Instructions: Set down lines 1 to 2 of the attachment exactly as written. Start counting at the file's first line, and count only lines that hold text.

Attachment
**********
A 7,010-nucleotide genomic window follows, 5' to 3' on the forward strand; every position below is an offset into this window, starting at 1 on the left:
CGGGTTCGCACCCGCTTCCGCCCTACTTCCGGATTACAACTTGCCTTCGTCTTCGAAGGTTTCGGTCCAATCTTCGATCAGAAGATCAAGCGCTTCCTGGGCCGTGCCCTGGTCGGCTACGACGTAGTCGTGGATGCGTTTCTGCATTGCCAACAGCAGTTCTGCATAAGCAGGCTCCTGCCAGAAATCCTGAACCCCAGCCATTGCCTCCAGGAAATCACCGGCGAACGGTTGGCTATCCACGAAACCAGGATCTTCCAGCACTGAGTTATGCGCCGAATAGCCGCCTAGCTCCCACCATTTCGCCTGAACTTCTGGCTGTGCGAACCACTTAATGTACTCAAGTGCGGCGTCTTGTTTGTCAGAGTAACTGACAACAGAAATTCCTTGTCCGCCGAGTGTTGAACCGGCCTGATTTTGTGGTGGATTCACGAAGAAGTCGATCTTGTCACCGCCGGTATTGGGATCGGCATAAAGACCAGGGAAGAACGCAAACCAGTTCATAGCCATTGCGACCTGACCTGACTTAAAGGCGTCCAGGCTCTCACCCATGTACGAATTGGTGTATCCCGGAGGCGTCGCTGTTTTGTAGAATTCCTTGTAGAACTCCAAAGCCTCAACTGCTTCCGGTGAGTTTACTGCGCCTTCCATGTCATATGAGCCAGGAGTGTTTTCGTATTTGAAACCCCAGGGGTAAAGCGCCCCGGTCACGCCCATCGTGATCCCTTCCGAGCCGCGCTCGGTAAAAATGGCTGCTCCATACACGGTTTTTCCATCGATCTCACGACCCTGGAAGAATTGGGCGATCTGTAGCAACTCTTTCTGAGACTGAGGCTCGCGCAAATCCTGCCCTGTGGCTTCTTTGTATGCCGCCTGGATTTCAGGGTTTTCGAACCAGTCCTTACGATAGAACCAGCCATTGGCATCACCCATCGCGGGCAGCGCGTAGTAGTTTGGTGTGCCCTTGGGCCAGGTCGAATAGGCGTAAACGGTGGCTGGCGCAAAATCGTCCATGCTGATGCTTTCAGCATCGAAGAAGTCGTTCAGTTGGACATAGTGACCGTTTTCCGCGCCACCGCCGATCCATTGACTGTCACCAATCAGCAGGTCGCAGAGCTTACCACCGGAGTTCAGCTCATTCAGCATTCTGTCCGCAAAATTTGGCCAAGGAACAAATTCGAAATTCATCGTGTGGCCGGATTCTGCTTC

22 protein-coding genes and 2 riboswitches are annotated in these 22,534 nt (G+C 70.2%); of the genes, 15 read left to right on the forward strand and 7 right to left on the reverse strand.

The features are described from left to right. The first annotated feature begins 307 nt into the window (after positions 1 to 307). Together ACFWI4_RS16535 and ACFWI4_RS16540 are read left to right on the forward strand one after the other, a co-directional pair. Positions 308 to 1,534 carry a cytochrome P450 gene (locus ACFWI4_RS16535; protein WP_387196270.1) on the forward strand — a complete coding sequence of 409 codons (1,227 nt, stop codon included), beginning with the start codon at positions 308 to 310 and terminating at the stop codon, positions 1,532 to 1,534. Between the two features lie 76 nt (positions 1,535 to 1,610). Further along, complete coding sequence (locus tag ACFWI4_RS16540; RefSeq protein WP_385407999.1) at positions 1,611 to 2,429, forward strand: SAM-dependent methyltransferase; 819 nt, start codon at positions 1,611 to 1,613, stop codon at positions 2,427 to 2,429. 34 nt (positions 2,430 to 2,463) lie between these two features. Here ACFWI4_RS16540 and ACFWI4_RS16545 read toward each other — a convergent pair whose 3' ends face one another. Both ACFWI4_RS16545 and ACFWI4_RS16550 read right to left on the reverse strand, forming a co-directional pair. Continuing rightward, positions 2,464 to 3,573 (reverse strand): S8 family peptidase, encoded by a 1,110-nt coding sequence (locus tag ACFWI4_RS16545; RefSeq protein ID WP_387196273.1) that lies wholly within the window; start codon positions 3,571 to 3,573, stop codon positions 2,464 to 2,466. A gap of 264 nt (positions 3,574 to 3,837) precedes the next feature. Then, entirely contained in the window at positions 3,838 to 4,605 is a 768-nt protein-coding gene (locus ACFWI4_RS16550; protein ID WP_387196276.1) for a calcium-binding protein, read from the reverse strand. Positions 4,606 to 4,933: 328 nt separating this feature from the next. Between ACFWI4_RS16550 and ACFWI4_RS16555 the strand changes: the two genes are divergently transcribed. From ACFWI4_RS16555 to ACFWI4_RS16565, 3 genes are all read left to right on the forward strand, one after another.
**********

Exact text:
A 7,010-nucleotide genomic window follows, 5' to 3' on the forward strand; every position below is an offset into this window, starting at 1 on the left:
CGGGTTCGCACCCGCTTCCGCCCTACTTCCGGATTACAACTTGCCTTCGTCTTCGAAGGTTTCGGTCCAATCTTCGATCAGAAGATCAAGCGCTTCCTGGGCCGTGCCCTGGTCGGCTACGACGTAGTCGTGGATGCGTTTCTGCATTGCCAACAGCAGTTCTGCATAAGCAGGCTCCTGCCAGAAATCCTGAACCCCAGCCATTGCCTCCAGGAAATCACCGGCGAACGGTTGGCTATCCACGAAACCAGGATCTTCCAGCACTGAGTTATGCGCCGAATAGCCGCCTAGCTCCCACCATTTCGCCTGAACTTCTGGCTGTGCGAACCACTTAATGTACTCAAGTGCGGCGTCTTGTTTGTCAGAGTAACTGACAACAGAAATTCCTTGTCCGCCGAGTGTTGAACCGGCCTGATTTTGTGGTGGATTCACGAAGAAGTCGATCTTGTCACCGCCGGTATTGGGATCGGCATAAAGACCAGGGAAGAACGCAAACCAGTTCATAGCCATTGCGACCTGACCTGACTTAAAGGCGTCCAGGCTCTCACCCATGTACGAATTGGTGTATCCCGGAGGCGTCGCTGTTTTGTAGAATTCCTTGTAGAACTCCAAAGCCTCAACTGCTTCCGGTGAGTTTACTGCGCCTTCCATGTCATATGAGCCAGGAGTGTTTTCGTATTTGAAACCCCAGGGGTAAAGCGCCCCGGTCACGCCCATCGTGATCCCTTCCGAGCCGCGCTCGGTAAAAATGGCTGCTCCATACACGGTTTTTCCATCGATCTCACGACCCTGGAAGAATTGGGCGATCTGTAGCAACTCTTTCTGAGACTGAGGCTCGCGCAAATCCTGCCCTGTGGCTTCTTTGTATGCCGCCTGGATTTCAGGGTTTTCGAACCAGTCCTTACGATAGAACCAGCCATTGGCATCACCCATCGCGGGCAGCGCGTAGTAGTTTGGTGTGCCCTTGGGCCAGGTCGAATAGGCGTAAACGGTGGCTGGCGCAAAATCGTCCATGCTGATGCTTTCAGCATCGAAGAAGTCGTTCAGTTGGACATAGTGACCGTTTTCCGCGCCACCGCCGATCCATTGACTGTCACCAATCAGCAGGTCGCAGAGCTTACCACCGGAGTTCAGCTCATTCAGCATTCTGTCCGCAAAATTTGGCCAAGGAACAAATTCGAAATTCATCGTGTGGCCGGATTCTGCTTC